Like father, like daughter.
No, that's not a slip, but rather a reference to Teresa Ross, the Annapolis High girls basketball coach.
Ross, the 27-year-old daughter of well-known football coach BobbyRoss, is making her own mark as a successful coach, and one who has the ability to transform a loser into a winner.
Bobby turned around the fortunes at The Citadel, the University of Maryland and GeorgiaTech before recently taking the headcoaching position with the San Diego Chargers. Again, he's expected to bring a program back from the dead.
On a smaller scale, but just as important to those involved,Teresa took the reins of the Annapolis Panthers girls hoop program last year, which had become the joke of the county.
The year beforeshe arrived, the Annapolis girls had gone 3-18 with barely enough players to suit up. The Lady Panthers managed to win two more (5-17) last year in Teresa's rookie season, but more importantly, stability and discipline were restored.
"I think the girls program at Annapolis has the potential to be like the boys program," Teresa said boldly.
The boys program ranks as the best in Anne Arundel County under Coach John Brady, who has led the Panthers to more than 300 wins, one state championship and 11 regional titles in 14 seasons.
Teresa may not be the quick-change artist her father was at Maryland, but she is making progress. Dad went 8-4 his first season in 1982, becoming the first Terps coach to win eight games and have a winning record in his inaugural campaign since the legendary Jim Tatum went 7-2-2 in 1947.
Tuesday night, the Lady Panthers lifted their overall record to 7-5 with a 53-37 romp over South River.
"I love (coaching), having a really good time with the kids," said Teresa, her eyes twinkling. "I'm learning a lot and still feel very inexperienced as a coach, and I feel like there are a lot of things I don't know and need to work on. But overall, I'm really having a good time and hope to see a little bit more improvement on my part.
"I would definitely like to stick with it."
Her assistant coach, Dave Griffith, says that Teresa is a pleasure to work for, and "the girls really respect her."
Commanding the respect of your players is a Bobby Ross characteristicthat just might have been handed down to Teresa. But you won't see her asking for anything else unless she has to.
She doesn't like tobother her father because he's so busy, but admits to calling on himonce in a while. Bobby Ross showed up unexpectedly last year at one of his daughter's practices, but has never seen the Loyola College grad coach a game.
Teresa, who is working toward her master's degreeat Johns Hopkins and is substitute teaching, hopes that since dad iscoaching an NFL team -- not having to worry about recruiting and college kids getting into trouble -- it will enable him to slip back East once in a while and see her coach a game.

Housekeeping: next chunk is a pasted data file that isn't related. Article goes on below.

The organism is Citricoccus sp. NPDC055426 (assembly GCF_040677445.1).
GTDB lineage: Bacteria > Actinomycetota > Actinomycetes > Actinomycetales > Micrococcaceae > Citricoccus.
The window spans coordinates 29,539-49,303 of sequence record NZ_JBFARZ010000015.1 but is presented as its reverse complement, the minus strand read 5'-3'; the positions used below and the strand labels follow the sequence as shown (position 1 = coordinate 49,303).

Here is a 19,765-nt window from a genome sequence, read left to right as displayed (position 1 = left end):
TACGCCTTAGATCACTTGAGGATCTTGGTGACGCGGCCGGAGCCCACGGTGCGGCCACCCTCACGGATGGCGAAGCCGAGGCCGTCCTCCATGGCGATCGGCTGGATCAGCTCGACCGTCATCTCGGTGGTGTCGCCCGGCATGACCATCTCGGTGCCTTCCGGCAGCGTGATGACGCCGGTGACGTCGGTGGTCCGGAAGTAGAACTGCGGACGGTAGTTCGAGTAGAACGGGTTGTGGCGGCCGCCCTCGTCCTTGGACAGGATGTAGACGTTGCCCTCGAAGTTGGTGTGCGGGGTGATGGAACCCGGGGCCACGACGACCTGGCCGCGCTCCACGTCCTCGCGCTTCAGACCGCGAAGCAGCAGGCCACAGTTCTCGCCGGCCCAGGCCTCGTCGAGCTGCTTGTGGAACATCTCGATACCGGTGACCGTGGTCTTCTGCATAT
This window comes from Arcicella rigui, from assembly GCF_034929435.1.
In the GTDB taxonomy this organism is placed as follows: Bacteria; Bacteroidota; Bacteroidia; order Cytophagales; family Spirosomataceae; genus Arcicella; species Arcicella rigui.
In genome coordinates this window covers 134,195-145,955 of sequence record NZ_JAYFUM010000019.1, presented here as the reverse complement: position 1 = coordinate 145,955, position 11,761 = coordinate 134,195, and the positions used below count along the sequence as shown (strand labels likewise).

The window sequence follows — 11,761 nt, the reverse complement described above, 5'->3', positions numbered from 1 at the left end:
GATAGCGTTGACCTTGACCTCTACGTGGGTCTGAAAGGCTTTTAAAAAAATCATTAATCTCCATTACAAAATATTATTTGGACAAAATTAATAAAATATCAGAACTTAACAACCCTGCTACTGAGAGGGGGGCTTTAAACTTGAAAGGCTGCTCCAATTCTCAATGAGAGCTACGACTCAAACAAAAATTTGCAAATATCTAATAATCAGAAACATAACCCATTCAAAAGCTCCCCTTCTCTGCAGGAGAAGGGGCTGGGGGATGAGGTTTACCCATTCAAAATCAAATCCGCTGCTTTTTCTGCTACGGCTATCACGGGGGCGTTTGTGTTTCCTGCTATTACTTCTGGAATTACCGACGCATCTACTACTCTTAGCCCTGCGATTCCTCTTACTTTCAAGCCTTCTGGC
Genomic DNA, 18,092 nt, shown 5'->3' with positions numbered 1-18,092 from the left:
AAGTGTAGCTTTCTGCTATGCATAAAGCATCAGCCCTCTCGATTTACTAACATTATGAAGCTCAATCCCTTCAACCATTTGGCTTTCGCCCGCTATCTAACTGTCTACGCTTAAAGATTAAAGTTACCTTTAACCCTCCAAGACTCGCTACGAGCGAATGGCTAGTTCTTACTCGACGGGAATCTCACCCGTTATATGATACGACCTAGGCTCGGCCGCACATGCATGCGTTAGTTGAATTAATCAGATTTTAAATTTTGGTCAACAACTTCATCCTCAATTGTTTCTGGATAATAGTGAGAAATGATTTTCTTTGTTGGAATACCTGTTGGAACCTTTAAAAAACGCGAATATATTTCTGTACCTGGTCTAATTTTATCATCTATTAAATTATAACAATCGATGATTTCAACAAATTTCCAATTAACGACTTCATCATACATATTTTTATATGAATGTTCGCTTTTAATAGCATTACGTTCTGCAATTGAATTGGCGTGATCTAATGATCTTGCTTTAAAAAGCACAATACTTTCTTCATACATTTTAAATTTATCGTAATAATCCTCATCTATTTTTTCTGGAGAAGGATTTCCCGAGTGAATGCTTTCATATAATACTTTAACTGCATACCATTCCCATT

"I would love that, and have him come and give me some pointers," said Teresa. "He was a great basketball player (at VMI), but I don't ask him about strategy. Ionly call if I'm desperate for help, like with discipline, not getting through to a certain kid and what I can do to motivate that kid. He usually pats me on the back and gives me a few pointers.
"He's there if I need him."
Her inexperience as a coach pales in comparison to the inexperience of her players. This year's team has three sophomores -- 6-foot Shannon Henderson, Cristi Samaras and Janelle Queen-- plus 6-1 junior center Kai Simms.
That group, along with seniors Lisa Roberts and Shalundra Hunt, give the Panthers a solid, but young team.
"And we've got a couple really good freshmen down on ourJV team, which is a huge team," said Teresa.
"I'm excited about the future. I think with the combination of Cristi and Shannon and a couple other kids on the JV that not too many people know about, we will be pretty good next year."
It didn't take the personable coach long to realize the pool of talent walking the halls at Annapolis. Ross recruited girls by attending lunchtime in the cafeteria and convincing them to come out for the team.
About 50 girls came out this season, but the coach would like to see at least 80 try out.
"It's just a matter of time, getting the program on its feet, and that willmake more kids want to come out," said Ross, pointing to Henderson, who didn't play last year, but was influenced by her peers to do so this year.
Henderson was our Female Athlete of the Week Tuesday after scoring 14 points, grabbing 13 boards, blocking four shots and holding Northeast's high-scoring senior Debbi Dadds to just six points in a 49-48 upset of the Eagles.
"There are more out there, and by getting attention in the newspaper, winning more games, and with the kids talking about the team and having a good time, we'll get more to come out," said Ross, who also realizes the value of a good feeder system in your respective high school community.